A new report challenges many of the popular theories surrounding how human immunodeficiency virus (HIV) came to become a worldwide pandemic, infecting more than 33 million people as of 2008. According to researchers from the Universite de Sherbrooke in Quebec, Can., early 20th century French colonial doctors using bad needles may be to blame for its massive spread.
Dr. Jacques Pepin and his team from the university traveled to central Africa to investigate the situation further, surveying local villagers who had been exposed to a sleeping sickness epidemic that occurred there between 1936 and 1950. Using hepatitis C infection as a model, they found that those who had been treated for sleeping disease before 1951 were three times as likely to be infected as those who were not treated, indicating that tainted needles used in treating the disease may have been the culprit in HIV’s spread.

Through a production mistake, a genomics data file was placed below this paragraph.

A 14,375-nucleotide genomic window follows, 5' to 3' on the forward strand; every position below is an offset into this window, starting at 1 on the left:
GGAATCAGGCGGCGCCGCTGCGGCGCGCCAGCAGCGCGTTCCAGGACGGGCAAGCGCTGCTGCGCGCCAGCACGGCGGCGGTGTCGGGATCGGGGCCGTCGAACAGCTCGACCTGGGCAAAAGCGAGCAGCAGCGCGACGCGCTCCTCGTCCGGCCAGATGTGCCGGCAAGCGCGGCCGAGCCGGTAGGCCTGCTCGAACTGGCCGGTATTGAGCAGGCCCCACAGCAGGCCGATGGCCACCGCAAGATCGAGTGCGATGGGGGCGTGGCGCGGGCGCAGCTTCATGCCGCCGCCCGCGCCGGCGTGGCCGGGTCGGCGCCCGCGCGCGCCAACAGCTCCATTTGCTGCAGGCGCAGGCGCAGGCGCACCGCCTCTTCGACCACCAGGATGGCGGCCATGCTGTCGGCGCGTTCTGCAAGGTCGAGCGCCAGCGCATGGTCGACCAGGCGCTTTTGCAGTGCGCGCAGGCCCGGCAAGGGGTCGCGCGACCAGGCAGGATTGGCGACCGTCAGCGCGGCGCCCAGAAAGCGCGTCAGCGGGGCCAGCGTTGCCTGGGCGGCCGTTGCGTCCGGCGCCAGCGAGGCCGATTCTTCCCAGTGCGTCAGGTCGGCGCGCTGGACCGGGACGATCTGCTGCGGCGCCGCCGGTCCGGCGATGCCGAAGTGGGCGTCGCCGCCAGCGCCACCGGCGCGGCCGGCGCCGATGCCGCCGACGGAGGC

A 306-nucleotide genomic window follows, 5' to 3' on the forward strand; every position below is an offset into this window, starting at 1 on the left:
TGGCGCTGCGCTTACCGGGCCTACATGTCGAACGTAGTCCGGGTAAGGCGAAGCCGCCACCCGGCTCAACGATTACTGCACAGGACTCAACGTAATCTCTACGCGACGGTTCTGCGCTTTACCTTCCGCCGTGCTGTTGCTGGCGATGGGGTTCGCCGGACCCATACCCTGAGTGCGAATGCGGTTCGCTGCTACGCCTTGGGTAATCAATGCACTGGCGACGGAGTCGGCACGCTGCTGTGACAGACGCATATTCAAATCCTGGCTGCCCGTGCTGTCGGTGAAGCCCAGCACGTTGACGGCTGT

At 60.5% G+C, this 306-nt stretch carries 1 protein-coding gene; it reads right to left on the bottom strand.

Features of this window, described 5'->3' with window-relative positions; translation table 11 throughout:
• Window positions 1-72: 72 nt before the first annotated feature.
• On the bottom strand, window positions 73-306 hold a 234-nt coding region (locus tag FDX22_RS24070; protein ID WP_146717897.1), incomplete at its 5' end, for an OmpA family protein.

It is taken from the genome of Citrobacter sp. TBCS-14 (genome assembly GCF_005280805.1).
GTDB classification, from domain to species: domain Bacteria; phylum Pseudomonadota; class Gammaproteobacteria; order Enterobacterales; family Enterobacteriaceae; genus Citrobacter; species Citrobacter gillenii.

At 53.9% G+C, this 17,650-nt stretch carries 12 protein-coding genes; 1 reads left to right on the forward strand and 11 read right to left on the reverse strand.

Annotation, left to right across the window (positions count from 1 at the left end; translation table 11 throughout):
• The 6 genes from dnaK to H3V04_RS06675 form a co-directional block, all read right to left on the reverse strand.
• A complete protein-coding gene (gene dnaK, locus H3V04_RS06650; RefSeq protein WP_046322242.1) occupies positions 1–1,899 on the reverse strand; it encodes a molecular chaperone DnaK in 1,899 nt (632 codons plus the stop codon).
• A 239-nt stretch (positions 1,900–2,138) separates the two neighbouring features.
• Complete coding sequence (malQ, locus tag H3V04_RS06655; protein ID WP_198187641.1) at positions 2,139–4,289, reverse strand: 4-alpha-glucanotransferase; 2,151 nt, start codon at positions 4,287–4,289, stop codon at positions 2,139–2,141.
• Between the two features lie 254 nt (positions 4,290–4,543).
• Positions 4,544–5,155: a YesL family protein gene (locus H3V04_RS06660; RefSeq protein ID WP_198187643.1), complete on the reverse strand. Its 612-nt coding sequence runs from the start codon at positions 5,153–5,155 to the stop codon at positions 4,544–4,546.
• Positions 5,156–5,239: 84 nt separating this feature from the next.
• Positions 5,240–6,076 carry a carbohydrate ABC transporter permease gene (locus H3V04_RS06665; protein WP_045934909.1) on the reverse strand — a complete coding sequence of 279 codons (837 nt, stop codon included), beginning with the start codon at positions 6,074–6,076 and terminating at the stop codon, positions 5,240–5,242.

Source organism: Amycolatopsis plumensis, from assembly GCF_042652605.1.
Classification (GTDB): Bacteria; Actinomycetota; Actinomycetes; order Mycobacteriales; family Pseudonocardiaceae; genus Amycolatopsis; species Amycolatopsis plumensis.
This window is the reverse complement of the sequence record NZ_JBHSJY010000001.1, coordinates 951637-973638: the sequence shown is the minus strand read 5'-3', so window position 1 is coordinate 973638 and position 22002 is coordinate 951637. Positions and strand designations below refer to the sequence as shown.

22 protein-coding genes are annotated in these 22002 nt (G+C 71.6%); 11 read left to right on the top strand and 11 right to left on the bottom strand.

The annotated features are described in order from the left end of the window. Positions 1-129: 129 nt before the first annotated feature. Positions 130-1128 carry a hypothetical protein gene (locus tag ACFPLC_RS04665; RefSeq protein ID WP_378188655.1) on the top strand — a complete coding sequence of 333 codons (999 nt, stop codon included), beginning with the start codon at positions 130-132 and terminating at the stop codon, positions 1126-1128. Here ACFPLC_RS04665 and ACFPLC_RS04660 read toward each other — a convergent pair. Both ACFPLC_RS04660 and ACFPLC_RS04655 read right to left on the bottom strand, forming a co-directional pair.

“What happened is that for a long time, the needles and syringes used to administer the intravenous drugs were not single-use,” explained Pein to Reuters Health. “There were a lot of patients and not a lot of needles, so the sterilization of needles was not very efficient.”
One of the most widely held mainstream theories about how HIV was first transmitted to humans was that it came from chimpanzees. Humans allegedly contracted the disease from the animals, and it morphed from simian immunodeficiency virus (SIV) to HIV. But how it spread across the world so rapidly, and why it continues to ravage populations, has been unclear to many scientists.
But some now say that the new research lends some credence to the notion that infected needles are at least partially to blame. After all, the number of remaining villagers age 65 or older who had been treated for sleeping sickness is six times lower than it should be, which supports the hypothesis that many of them have already died from AIDS.